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Chronic wheel running-induced reduction of extinction and reinstatement of methamphetamine seeking in methamphetamine dependent rats is associated with reduced number of periaqueductal gray dopamine neurons

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Abstract

Exercise (physical activity) has been proposed as a treatment for drug addiction. In rodents, voluntary wheel running reduces cocaine and nicotine seeking during extinction, and reinstatement of cocaine seeking triggered by drug-cues. The purpose of this study was to examine the effects of chronic wheel running during withdrawal and protracted abstinence on extinction and reinstatement of methamphetamine seeking in methamphetamine dependent rats, and to determine a potential neurobiological correlate underlying the effects. Rats were given extended access to methamphetamine (0.05 mg/kg, 6 h/day) for 22 sessions. Rats were withdrawn and were given access to running wheels (wheel runners) or no wheels (sedentary) for 3 weeks after which they experienced extinction and reinstatement of methamphetamine seeking. Extended access to methamphetamine self-administration produced escalation in methamphetamine intake. Methamphetamine experience reduced running output, and conversely, access to wheel running during withdrawal reduced responding during extinction and, context- and cue-induced reinstatement of methamphetamine seeking. Immunohistochemical analysis of brain tissue demonstrated that wheel running during withdrawal did not regulate markers of methamphetamine neurotoxicity (neurogenesis, neuronal nitric oxide synthase, vesicular monoamine transporter-2) and cellular activation (c-Fos) in brain regions involved in relapse to drug seeking. However, reduced methamphetamine seeking was associated with running-induced reduction (and normalization) of the number of tyrosine hydroxylase immunoreactive neurons in the periaqueductal gray (PAG). The present study provides evidence that dopamine neurons of the PAG region show adaptive biochemical changes during methamphetamine seeking in methamphetamine dependent rats and wheel running abolishes these effects. Given that the PAG dopamine neurons project onto the structures of the extended amygdala, the present findings also suggest that wheel running may be preventing certain allostatic changes in the brain reward and stress systems contributing to the negative reinforcement and perpetuation of the addiction cycle.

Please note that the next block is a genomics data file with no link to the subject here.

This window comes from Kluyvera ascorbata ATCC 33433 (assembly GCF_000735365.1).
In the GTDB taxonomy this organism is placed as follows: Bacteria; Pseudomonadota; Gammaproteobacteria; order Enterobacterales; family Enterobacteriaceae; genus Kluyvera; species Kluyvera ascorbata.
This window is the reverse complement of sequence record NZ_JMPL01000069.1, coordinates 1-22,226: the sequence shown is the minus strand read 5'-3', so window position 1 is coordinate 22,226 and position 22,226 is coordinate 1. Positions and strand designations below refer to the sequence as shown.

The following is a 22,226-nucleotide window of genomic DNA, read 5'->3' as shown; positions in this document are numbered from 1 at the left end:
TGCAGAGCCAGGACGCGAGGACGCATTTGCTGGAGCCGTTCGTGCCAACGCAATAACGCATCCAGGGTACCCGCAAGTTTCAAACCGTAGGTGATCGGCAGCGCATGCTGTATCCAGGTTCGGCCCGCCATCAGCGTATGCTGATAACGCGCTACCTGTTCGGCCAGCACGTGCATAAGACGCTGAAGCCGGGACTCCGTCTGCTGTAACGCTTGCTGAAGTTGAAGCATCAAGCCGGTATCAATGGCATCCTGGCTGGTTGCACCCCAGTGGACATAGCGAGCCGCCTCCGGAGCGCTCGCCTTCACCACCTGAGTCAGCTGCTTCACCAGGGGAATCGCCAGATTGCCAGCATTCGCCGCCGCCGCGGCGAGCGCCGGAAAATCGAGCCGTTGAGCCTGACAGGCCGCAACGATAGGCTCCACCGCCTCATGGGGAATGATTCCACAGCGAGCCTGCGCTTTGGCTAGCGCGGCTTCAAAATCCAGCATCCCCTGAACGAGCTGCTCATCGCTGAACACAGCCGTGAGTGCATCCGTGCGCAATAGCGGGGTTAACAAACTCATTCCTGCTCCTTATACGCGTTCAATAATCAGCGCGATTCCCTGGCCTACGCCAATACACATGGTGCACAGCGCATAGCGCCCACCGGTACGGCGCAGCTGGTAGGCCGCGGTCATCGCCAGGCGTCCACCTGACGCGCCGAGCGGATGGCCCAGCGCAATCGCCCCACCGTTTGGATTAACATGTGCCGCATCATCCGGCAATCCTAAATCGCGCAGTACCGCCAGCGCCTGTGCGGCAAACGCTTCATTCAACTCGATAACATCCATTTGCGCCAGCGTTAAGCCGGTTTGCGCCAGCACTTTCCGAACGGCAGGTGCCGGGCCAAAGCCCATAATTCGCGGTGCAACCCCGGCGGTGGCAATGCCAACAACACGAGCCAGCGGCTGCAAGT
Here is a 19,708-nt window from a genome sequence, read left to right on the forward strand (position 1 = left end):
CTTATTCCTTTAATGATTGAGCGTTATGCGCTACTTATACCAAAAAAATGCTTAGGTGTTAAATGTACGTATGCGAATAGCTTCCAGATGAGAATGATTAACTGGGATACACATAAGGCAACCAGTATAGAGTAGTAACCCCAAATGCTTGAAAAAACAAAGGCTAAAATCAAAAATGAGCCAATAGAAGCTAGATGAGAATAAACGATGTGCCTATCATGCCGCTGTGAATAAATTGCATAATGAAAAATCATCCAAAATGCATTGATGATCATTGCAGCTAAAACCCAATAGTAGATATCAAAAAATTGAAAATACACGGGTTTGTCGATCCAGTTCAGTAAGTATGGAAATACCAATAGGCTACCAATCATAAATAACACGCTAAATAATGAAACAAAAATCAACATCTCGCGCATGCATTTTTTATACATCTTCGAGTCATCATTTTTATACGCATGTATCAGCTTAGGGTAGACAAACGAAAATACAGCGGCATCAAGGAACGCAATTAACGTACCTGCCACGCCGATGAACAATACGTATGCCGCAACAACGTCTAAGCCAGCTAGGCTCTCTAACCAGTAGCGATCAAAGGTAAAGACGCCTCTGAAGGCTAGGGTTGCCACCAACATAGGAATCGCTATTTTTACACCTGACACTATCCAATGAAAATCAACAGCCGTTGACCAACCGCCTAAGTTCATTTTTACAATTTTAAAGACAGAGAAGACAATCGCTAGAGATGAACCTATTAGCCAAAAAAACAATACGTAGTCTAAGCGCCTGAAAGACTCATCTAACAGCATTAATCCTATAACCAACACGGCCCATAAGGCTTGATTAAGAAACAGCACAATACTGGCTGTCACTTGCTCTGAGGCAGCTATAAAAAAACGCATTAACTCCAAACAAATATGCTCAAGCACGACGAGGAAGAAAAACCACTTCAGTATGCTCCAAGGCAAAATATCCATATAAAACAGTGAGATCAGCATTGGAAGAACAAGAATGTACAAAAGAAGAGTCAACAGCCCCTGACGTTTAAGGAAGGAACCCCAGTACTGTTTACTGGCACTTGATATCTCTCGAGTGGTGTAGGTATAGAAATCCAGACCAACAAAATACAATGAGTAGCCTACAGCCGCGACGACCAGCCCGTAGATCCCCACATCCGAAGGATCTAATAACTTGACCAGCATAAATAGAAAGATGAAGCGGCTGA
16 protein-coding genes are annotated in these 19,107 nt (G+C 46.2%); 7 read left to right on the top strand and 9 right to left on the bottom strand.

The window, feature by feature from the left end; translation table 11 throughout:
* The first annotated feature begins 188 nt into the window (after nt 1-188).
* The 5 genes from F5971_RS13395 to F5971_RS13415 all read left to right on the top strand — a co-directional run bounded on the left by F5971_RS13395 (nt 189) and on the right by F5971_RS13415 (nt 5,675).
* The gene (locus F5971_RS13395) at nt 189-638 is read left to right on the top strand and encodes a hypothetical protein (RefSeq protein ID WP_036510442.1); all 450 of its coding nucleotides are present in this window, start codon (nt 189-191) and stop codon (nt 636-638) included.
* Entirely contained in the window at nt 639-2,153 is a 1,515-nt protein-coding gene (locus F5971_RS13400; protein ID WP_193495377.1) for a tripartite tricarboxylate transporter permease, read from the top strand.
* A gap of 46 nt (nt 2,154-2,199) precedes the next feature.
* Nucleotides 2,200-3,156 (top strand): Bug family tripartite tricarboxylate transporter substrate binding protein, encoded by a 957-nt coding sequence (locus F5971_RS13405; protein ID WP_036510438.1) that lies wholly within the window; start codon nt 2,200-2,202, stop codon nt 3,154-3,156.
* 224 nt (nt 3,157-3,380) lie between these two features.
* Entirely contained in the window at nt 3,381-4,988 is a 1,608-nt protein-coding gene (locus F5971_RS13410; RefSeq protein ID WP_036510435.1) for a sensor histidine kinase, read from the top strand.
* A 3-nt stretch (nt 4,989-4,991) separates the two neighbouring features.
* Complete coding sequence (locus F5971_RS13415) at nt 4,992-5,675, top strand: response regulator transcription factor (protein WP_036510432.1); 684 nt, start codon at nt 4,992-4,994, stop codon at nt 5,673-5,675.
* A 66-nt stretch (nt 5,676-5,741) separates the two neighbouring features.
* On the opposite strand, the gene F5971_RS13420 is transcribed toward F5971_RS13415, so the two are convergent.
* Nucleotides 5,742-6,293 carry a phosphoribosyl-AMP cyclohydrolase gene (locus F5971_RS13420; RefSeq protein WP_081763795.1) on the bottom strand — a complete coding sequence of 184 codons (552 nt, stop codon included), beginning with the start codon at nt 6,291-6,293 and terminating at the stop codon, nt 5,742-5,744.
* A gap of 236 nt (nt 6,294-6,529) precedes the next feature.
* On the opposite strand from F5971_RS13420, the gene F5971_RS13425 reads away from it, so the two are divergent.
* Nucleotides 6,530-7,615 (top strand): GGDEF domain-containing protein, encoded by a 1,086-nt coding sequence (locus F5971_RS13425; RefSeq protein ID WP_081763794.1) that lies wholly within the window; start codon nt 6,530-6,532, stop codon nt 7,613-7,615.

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Acknowledgments

The study was supported by funds from the National Institute on Drug Abuse (DA022473 and DA034140 to CDM), National institute on Alcoholism and Alcohol Abuse (AA020098 and AA06420 to CDM) and Alcohol Beverage Medical Research Foundation to CDM. We appreciate the technical support of Elena Crawford for StereoInvestigator, and Robert Lintz, Ilham Polis and Yanabel Grant for assistance with intravenous self-administration studies. We thank Derrick Babb from the LSSI TSRI program and Mathew Soleiman from the independent study program at UCSD for assistance with immunohistochemistry. We thank Drs. Miranda Staples and Sucharita Somkuwar for critical reading of the manuscript. This is publication number 26041 from The Scripps Research Institute.

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Correspondence to Chitra D. Mandyam.

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J. C. Sobieraj and A. Kim have equal contribution.

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Sobieraj, J.C., Kim, A., Fannon, M.J. et al. Chronic wheel running-induced reduction of extinction and reinstatement of methamphetamine seeking in methamphetamine dependent rats is associated with reduced number of periaqueductal gray dopamine neurons. Brain Struct Funct 221, 261–276 (2016). https://doi.org/10.1007/s00429-014-0905-7

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